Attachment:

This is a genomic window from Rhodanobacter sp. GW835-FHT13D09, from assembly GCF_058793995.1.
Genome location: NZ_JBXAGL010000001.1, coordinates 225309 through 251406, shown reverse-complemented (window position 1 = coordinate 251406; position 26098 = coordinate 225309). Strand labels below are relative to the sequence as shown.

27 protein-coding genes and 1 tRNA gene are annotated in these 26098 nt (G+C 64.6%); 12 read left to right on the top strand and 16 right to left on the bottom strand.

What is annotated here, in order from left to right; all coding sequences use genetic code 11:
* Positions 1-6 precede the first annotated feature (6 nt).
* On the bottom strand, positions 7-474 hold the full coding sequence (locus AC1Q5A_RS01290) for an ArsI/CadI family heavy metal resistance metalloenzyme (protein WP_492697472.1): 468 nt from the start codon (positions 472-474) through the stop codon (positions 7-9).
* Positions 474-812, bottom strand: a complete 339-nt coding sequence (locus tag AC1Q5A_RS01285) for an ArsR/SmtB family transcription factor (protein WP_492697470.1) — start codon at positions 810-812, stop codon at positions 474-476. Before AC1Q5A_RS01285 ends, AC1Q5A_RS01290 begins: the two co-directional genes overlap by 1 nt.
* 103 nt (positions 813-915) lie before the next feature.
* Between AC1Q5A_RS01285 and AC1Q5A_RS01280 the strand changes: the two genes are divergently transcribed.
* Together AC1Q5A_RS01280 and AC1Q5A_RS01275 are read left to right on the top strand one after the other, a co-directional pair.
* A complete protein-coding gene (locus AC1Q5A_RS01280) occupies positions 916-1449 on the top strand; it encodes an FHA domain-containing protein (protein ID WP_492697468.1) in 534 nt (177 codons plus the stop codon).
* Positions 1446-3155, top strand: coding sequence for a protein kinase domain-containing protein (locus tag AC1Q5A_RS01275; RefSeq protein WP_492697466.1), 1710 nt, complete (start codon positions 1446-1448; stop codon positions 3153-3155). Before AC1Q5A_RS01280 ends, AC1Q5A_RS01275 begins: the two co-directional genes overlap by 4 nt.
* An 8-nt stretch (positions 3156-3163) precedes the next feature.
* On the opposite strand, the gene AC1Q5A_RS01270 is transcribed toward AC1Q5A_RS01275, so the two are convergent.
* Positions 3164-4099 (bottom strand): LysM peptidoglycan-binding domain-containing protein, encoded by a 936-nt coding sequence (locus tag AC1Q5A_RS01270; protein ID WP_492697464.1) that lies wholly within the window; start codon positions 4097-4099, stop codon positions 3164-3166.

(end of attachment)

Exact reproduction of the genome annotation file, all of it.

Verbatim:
This is a genomic window from Rhodanobacter sp. GW835-FHT13D09, from assembly GCF_058793995.1.
Genome location: NZ_JBXAGL010000001.1, coordinates 225309 through 251406, shown reverse-complemented (window position 1 = coordinate 251406; position 26098 = coordinate 225309). Strand labels below are relative to the sequence as shown.

27 protein-coding genes and 1 tRNA gene are annotated in these 26098 nt (G+C 64.6%); 12 read left to right on the top strand and 16 right to left on the bottom strand.

What is annotated here, in order from left to right; all coding sequences use genetic code 11:
* Positions 1-6 precede the first annotated feature (6 nt).
* On the bottom strand, positions 7-474 hold the full coding sequence (locus AC1Q5A_RS01290) for an ArsI/CadI family heavy metal resistance metalloenzyme (protein WP_492697472.1): 468 nt from the start codon (positions 472-474) through the stop codon (positions 7-9).
* Positions 474-812, bottom strand: a complete 339-nt coding sequence (locus tag AC1Q5A_RS01285) for an ArsR/SmtB family transcription factor (protein WP_492697470.1) — start codon at positions 810-812, stop codon at positions 474-476. Before AC1Q5A_RS01285 ends, AC1Q5A_RS01290 begins: the two co-directional genes overlap by 1 nt.
* 103 nt (positions 813-915) lie before the next feature.
* Between AC1Q5A_RS01285 and AC1Q5A_RS01280 the strand changes: the two genes are divergently transcribed.
* Together AC1Q5A_RS01280 and AC1Q5A_RS01275 are read left to right on the top strand one after the other, a co-directional pair.
* A complete protein-coding gene (locus AC1Q5A_RS01280) occupies positions 916-1449 on the top strand; it encodes an FHA domain-containing protein (protein ID WP_492697468.1) in 534 nt (177 codons plus the stop codon).
* Positions 1446-3155, top strand: coding sequence for a protein kinase domain-containing protein (locus tag AC1Q5A_RS01275; RefSeq protein WP_492697466.1), 1710 nt, complete (start codon positions 1446-1448; stop codon positions 3153-3155). Before AC1Q5A_RS01280 ends, AC1Q5A_RS01275 begins: the two co-directional genes overlap by 4 nt.
* An 8-nt stretch (positions 3156-3163) precedes the next feature.
* On the opposite strand, the gene AC1Q5A_RS01270 is transcribed toward AC1Q5A_RS01275, so the two are convergent.
* Positions 3164-4099 (bottom strand): LysM peptidoglycan-binding domain-containing protein, encoded by a 936-nt coding sequence (locus tag AC1Q5A_RS01270; protein ID WP_492697464.1) that lies wholly within the window; start codon positions 4097-4099, stop codon positions 3164-3166.